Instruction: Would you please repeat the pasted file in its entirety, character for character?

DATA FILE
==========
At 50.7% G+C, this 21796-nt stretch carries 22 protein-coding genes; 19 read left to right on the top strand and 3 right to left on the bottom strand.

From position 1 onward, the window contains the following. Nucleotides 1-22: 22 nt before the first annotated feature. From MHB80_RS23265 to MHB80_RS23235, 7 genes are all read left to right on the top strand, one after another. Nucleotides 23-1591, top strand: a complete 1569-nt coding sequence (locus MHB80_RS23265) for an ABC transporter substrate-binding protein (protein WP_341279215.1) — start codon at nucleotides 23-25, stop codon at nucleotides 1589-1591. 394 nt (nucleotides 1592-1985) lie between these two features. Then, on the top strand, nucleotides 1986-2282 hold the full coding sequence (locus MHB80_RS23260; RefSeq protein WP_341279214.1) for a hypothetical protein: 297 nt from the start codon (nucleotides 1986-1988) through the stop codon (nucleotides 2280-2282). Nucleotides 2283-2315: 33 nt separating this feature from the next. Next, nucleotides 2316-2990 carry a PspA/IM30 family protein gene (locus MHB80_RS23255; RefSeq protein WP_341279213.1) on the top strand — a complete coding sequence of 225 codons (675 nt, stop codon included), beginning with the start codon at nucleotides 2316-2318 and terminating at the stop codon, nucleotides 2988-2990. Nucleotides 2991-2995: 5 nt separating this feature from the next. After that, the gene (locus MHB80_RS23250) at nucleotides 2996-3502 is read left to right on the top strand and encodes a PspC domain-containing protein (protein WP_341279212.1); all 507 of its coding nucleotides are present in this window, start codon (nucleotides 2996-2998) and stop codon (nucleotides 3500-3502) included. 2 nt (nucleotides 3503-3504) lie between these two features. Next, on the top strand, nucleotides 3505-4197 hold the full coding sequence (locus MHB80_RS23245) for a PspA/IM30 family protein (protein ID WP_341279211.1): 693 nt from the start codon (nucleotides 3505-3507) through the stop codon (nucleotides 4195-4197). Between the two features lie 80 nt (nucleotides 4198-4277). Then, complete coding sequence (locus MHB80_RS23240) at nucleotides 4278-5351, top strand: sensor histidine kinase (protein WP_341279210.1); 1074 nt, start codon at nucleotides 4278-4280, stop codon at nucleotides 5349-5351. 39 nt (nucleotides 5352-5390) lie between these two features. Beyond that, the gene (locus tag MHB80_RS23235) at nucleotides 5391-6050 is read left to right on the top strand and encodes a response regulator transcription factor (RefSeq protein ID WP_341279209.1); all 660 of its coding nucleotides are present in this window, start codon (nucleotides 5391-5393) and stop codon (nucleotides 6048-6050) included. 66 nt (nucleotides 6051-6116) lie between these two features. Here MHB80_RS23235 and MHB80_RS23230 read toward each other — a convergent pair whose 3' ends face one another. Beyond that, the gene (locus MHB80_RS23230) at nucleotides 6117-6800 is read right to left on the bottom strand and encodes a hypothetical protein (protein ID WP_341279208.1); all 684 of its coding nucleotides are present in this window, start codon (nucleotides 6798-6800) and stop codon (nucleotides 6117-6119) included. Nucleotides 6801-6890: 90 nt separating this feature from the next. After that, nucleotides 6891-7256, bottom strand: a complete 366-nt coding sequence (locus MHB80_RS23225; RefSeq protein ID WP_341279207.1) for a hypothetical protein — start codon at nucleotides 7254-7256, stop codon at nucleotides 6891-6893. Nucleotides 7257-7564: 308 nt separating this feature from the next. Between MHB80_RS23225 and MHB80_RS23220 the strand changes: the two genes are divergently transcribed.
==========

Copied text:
At 50.7% G+C, this 21796-nt stretch carries 22 protein-coding genes; 19 read left to right on the top strand and 3 right to left on the bottom strand.

From position 1 onward, the window contains the following. Nucleotides 1-22: 22 nt before the first annotated feature. From MHB80_RS23265 to MHB80_RS23235, 7 genes are all read left to right on the top strand, one after another. Nucleotides 23-1591, top strand: a complete 1569-nt coding sequence (locus MHB80_RS23265) for an ABC transporter substrate-binding protein (protein WP_341279215.1) — start codon at nucleotides 23-25, stop codon at nucleotides 1589-1591. 394 nt (nucleotides 1592-1985) lie between these two features. Then, on the top strand, nucleotides 1986-2282 hold the full coding sequence (locus MHB80_RS23260; RefSeq protein WP_341279214.1) for a hypothetical protein: 297 nt from the start codon (nucleotides 1986-1988) through the stop codon (nucleotides 2280-2282). Nucleotides 2283-2315: 33 nt separating this feature from the next. Next, nucleotides 2316-2990 carry a PspA/IM30 family protein gene (locus MHB80_RS23255; RefSeq protein WP_341279213.1) on the top strand — a complete coding sequence of 225 codons (675 nt, stop codon included), beginning with the start codon at nucleotides 2316-2318 and terminating at the stop codon, nucleotides 2988-2990. Nucleotides 2991-2995: 5 nt separating this feature from the next. After that, the gene (locus MHB80_RS23250) at nucleotides 2996-3502 is read left to right on the top strand and encodes a PspC domain-containing protein (protein WP_341279212.1); all 507 of its coding nucleotides are present in this window, start codon (nucleotides 2996-2998) and stop codon (nucleotides 3500-3502) included. 2 nt (nucleotides 3503-3504) lie between these two features. Next, on the top strand, nucleotides 3505-4197 hold the full coding sequence (locus MHB80_RS23245) for a PspA/IM30 family protein (protein ID WP_341279211.1): 693 nt from the start codon (nucleotides 3505-3507) through the stop codon (nucleotides 4195-4197). Between the two features lie 80 nt (nucleotides 4198-4277). Then, complete coding sequence (locus MHB80_RS23240) at nucleotides 4278-5351, top strand: sensor histidine kinase (protein WP_341279210.1); 1074 nt, start codon at nucleotides 4278-4280, stop codon at nucleotides 5349-5351. 39 nt (nucleotides 5352-5390) lie between these two features. Beyond that, the gene (locus tag MHB80_RS23235) at nucleotides 5391-6050 is read left to right on the top strand and encodes a response regulator transcription factor (RefSeq protein ID WP_341279209.1); all 660 of its coding nucleotides are present in this window, start codon (nucleotides 5391-5393) and stop codon (nucleotides 6048-6050) included. 66 nt (nucleotides 6051-6116) lie between these two features. Here MHB80_RS23235 and MHB80_RS23230 read toward each other — a convergent pair whose 3' ends face one another. Beyond that, the gene (locus MHB80_RS23230) at nucleotides 6117-6800 is read right to left on the bottom strand and encodes a hypothetical protein (protein ID WP_341279208.1); all 684 of its coding nucleotides are present in this window, start codon (nucleotides 6798-6800) and stop codon (nucleotides 6117-6119) included. Nucleotides 6801-6890: 90 nt separating this feature from the next. After that, nucleotides 6891-7256, bottom strand: a complete 366-nt coding sequence (locus MHB80_RS23225; RefSeq protein ID WP_341279207.1) for a hypothetical protein — start codon at nucleotides 7254-7256, stop codon at nucleotides 6891-6893. Nucleotides 7257-7564: 308 nt separating this feature from the next. Between MHB80_RS23225 and MHB80_RS23220 the strand changes: the two genes are divergently transcribed.